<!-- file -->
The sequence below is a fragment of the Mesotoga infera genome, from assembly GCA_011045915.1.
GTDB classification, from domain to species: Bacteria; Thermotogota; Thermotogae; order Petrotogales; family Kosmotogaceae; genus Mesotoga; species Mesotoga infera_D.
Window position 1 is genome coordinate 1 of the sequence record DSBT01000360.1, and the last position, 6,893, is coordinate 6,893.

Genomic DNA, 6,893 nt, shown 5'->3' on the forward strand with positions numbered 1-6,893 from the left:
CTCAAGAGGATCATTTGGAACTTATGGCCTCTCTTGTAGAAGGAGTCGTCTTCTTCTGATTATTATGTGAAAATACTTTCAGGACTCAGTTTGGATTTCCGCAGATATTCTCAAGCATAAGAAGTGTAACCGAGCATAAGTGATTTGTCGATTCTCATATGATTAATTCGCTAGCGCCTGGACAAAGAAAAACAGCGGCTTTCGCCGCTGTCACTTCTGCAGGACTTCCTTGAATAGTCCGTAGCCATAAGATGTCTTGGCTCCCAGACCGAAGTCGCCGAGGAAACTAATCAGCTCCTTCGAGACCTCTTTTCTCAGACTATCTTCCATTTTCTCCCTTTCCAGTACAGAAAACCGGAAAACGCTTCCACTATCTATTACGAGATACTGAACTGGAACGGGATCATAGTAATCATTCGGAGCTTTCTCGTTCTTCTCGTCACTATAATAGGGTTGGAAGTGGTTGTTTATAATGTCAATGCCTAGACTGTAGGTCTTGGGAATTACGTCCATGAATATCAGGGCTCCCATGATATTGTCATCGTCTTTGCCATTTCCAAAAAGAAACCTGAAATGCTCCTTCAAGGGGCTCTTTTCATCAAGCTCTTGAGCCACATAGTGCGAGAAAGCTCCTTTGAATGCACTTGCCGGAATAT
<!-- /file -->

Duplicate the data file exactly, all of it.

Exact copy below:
The sequence below is a fragment of the Mesotoga infera genome, from assembly GCA_011045915.1.
GTDB classification, from domain to species: Bacteria; Thermotogota; Thermotogae; order Petrotogales; family Kosmotogaceae; genus Mesotoga; species Mesotoga infera_D.
Window position 1 is genome coordinate 1 of the sequence record DSBT01000360.1, and the last position, 6,893, is coordinate 6,893.

Genomic DNA, 6,893 nt, shown 5'->3' on the forward strand with positions numbered 1-6,893 from the left:
CTCAAGAGGATCATTTGGAACTTATGGCCTCTCTTGTAGAAGGAGTCGTCTTCTTCTGATTATTATGTGAAAATACTTTCAGGACTCAGTTTGGATTTCCGCAGATATTCTCAAGCATAAGAAGTGTAACCGAGCATAAGTGATTTGTCGATTCTCATATGATTAATTCGCTAGCGCCTGGACAAAGAAAAACAGCGGCTTTCGCCGCTGTCACTTCTGCAGGACTTCCTTGAATAGTCCGTAGCCATAAGATGTCTTGGCTCCCAGACCGAAGTCGCCGAGGAAACTAATCAGCTCCTTCGAGACCTCTTTTCTCAGACTATCTTCCATTTTCTCCCTTTCCAGTACAGAAAACCGGAAAACGCTTCCACTATCTATTACGAGATACTGAACTGGAACGGGATCATAGTAATCATTCGGAGCTTTCTCGTTCTTCTCGTCACTATAATAGGGTTGGAAGTGGTTGTTTATAATGTCAATGCCTAGACTGTAGGTCTTGGGAATTACGTCCATGAATATCAGGGCTCCCATGATATTGTCATCGTCTTTGCCATTTCCAAAAAGAAACCTGAAATGCTCCTTCAAGGGGCTCTTTTCATCAAGCTCTTGAGCCACATAGTGCGAGAAAGCTCCTTTGAATGCACTTGCCGGAATAT